By Nina Fernandes
Some years ago, I called the telephone answering service for our medical practice. I was resigning as practice manager for a thriving internal medicine group and wanted to advise them of my replacement’s name. Speaking with a supervisor, I advised her of my pending resignation and the new manager’s name for their records. She asked where I was going and I responded that I hadn’t decided. I had several opportunities and would make up my mind in the coming weeks. To my surprise, she asked “Why don’t you come here? We need a good manager and I’m sure you would fit right in!” Taken aback, I politely declined and thanked her for the thought.
Little did I know that that brief conversation would be the beginning of a major career change. The owners of this answering service called the next day. Admittedly, the idea of having my own answering service to play with was entertaining. After almost 20 years in healthcare, I couldn’t count the number of times I thought “Can’t the answering service get it right? How hard can this be? Answer the phone and follow the instructions. Sheesh!” After several preliminary conversations with the owners, we agreed to meet. Telling myself I was motivated by curiosity and contacts weren’t bad to have, I walked into the most amazing place. Modems firing, lights blinking, a room full of agents wearing headsets and typing like the wind as they moved from caller to caller – I was fascinated. Where were the boxes of Bonbons, women in curlers, slippers, and so forth? What a contrast this was with the image I had in my mind for all this time! The frightening part was that I knew I wasn’t alone. Most healthcare managers have never seen an answering service and many share similar images. The answering service was often a topic in managers’ meetings or even over lunch.
On my way home I realized I was hooked. My mind was racing with the possibilities. The image of the answering service staff at work was vivid. Who knows about these people? Why didn’t I know about them? Is it a wonder “they can’t get it right” when we don’t know about them and they don’t know about us? Visions of growth and change, bridging the gap between the medical community and the answering service flooded my thoughts. There was so much to be done and someone had to do it.
That was more than 10 years ago. Since that day, I’ve been privileged to work with some of the most knowledgeable and innovative people in the industry sharing tips, tricks, and tools. This is a dynamic industry in constant motion, yet it is probably one of the most undervalued, unrecognized, and misunderstood of all the integral support services available to the clients we serve.
Misguided complaints and misunderstood comments are all too common. They include: “You’re just the answering service,” “You must be understaffed,” “I want you to answer our phone in one ring!” (How quickly does their own staff answer the phone?), “What’s wrong with you people?” and “You know that I don’t wear my pager to bed! Are you stupid?”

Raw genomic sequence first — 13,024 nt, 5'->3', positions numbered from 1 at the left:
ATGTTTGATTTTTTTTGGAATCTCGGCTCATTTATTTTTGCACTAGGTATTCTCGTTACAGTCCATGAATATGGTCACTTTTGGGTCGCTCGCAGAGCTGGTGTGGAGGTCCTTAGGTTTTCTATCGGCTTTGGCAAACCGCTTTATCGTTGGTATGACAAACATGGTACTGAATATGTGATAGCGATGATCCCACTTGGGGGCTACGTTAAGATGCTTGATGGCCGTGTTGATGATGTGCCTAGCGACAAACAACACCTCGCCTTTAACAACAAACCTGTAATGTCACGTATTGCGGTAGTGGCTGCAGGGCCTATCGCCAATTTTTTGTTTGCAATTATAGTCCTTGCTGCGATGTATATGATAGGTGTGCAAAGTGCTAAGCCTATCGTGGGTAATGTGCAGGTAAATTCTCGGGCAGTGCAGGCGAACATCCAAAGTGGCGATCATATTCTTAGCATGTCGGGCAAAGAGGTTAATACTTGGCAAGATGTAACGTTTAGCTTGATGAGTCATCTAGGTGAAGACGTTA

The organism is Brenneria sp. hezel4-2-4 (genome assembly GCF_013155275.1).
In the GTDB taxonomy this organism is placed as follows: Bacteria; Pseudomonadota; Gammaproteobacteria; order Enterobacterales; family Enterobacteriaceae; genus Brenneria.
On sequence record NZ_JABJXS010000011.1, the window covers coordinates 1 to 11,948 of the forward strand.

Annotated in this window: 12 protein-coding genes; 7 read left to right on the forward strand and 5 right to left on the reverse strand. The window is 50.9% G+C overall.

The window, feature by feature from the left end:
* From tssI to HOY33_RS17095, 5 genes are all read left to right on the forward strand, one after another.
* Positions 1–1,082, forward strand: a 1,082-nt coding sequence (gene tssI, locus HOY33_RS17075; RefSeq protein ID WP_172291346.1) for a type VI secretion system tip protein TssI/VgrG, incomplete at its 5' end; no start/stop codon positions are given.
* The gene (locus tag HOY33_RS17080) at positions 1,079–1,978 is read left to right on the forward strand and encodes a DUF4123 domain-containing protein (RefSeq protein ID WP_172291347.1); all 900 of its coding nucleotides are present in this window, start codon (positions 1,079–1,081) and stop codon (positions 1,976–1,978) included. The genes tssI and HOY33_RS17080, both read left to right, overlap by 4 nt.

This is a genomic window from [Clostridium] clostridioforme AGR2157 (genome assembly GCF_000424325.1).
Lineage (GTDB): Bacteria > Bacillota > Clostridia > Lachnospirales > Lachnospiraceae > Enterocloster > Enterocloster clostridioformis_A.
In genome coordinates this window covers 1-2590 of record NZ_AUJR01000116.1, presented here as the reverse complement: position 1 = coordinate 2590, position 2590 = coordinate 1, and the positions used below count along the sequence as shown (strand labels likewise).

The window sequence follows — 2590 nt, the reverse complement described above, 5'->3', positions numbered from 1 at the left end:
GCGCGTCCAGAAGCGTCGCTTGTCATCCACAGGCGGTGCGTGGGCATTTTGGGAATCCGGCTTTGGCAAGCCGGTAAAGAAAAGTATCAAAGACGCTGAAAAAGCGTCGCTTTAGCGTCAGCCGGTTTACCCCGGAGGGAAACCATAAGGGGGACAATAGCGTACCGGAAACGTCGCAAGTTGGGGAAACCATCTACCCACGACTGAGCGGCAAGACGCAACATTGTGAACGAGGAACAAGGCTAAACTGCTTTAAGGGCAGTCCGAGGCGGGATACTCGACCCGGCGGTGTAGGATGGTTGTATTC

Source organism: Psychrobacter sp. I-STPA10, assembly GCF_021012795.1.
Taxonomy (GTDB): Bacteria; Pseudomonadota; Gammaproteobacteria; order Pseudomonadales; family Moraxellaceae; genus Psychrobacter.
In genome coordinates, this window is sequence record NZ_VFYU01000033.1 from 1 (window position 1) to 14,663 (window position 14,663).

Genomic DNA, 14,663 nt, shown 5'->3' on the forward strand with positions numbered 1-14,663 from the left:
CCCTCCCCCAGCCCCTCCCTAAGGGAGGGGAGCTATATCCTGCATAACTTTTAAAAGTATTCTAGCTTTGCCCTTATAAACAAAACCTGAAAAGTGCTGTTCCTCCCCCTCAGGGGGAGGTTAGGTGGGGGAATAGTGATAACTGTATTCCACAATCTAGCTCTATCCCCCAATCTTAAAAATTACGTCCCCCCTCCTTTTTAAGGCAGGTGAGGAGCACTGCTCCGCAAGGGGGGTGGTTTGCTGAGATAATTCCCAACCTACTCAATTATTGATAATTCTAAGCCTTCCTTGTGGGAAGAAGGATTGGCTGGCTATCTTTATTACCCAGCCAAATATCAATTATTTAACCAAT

If this sounds familiar, then change it or at least reduce the occurrence. An integrated plan to elevate the professional presentation, product quality, and profitability can change your medical answering service. Successfully done, not only can a medical telephone answering service become more profitable, but it can also open the door to securing a higher level staff with compensation comparable to skilled clerical employees in other industries. The cost savings for retaining versus replacing agents would provide a handsome savings. It is possible.
An aggressive approach to positive change involves tackling several focuses at once:
- Improved individual agent performance via training and incentives.
- Improved quality of message presentation (brevity and formatting).
- Development of a cost-effective staffing model.
- Review and transition all low or no profit accounts to an acceptable status.
The long term impact includes:
- Increased professional presentation.
- Higher service level with less staff.
- Improved product.
- Improved gross margin.
Performance may vary greatly among agents. Effective hiring, training, and the initiation of a performance incentive program will enhance individual performance. This will ultimately allow better traffic management and higher service levels.
Does your medical answering service have a “standard format” for messages? Is it followed? Have abbreviations been standardized? Defining message and abbreviation standards will provide an improved product and reduce agent errors while minimizing communication problems. Establishing norms for agent performance, aggressive implementation of call control techniques, and continued “customer care” training will enable your medical answering service to meet or exceed industry staffing and call volume standards. These changes will increase overall profitability.
Is your medical answering service operating in a reactive or proactive mode? “Putting out fires” too often becomes the mode at many medical answering services and results in decreased service levels and caller satisfaction. Operating in a response mode can negatively affect the ability to ensure adequate training and development of staff. Lack of available time and energy for effective training and monitoring of performance standards all but ensures ongoing service problems. Service issues generate complaints. Complaint resolution requires time and energy from key staff. Key staff is needed to ensure training and monitor performance. It’s necessary to break the cycle; start today.
[From the February/March 2006 issue of AnswerStat magazine]